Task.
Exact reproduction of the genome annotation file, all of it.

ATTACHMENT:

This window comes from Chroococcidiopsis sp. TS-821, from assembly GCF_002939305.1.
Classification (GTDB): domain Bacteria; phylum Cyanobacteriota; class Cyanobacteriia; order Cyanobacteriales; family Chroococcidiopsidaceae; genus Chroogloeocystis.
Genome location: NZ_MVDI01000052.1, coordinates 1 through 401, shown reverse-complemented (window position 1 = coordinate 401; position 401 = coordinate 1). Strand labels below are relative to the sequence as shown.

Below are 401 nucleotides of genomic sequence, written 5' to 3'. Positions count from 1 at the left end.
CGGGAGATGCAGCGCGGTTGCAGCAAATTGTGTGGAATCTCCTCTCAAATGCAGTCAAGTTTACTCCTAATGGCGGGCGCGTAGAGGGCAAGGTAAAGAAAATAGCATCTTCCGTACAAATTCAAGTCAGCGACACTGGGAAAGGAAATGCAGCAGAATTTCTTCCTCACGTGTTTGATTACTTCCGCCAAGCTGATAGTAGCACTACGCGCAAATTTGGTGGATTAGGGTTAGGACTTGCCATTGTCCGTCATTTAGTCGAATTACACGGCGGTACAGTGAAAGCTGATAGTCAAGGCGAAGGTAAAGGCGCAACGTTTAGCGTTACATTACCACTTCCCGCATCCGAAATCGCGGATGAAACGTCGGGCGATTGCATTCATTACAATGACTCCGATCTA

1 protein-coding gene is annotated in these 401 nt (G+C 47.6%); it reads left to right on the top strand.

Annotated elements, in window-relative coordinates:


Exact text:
This window comes from Chroococcidiopsis sp. TS-821, from assembly GCF_002939305.1.
Classification (GTDB): domain Bacteria; phylum Cyanobacteriota; class Cyanobacteriia; order Cyanobacteriales; family Chroococcidiopsidaceae; genus Chroogloeocystis.
Genome location: NZ_MVDI01000052.1, coordinates 1 through 401, shown reverse-complemented (window position 1 = coordinate 401; position 401 = coordinate 1). Strand labels below are relative to the sequence as shown.

Below are 401 nucleotides of genomic sequence, written 5' to 3'. Positions count from 1 at the left end.
CGGGAGATGCAGCGCGGTTGCAGCAAATTGTGTGGAATCTCCTCTCAAATGCAGTCAAGTTTACTCCTAATGGCGGGCGCGTAGAGGGCAAGGTAAAGAAAATAGCATCTTCCGTACAAATTCAAGTCAGCGACACTGGGAAAGGAAATGCAGCAGAATTTCTTCCTCACGTGTTTGATTACTTCCGCCAAGCTGATAGTAGCACTACGCGCAAATTTGGTGGATTAGGGTTAGGACTTGCCATTGTCCGTCATTTAGTCGAATTACACGGCGGTACAGTGAAAGCTGATAGTCAAGGCGAAGGTAAAGGCGCAACGTTTAGCGTTACATTACCACTTCCCGCATCCGAAATCGCGGATGAAACGTCGGGCGATTGCATTCATTACAATGACTCCGATCTA

1 protein-coding gene is annotated in these 401 nt (G+C 47.6%); it reads left to right on the top strand.

Annotated elements, in window-relative coordinates: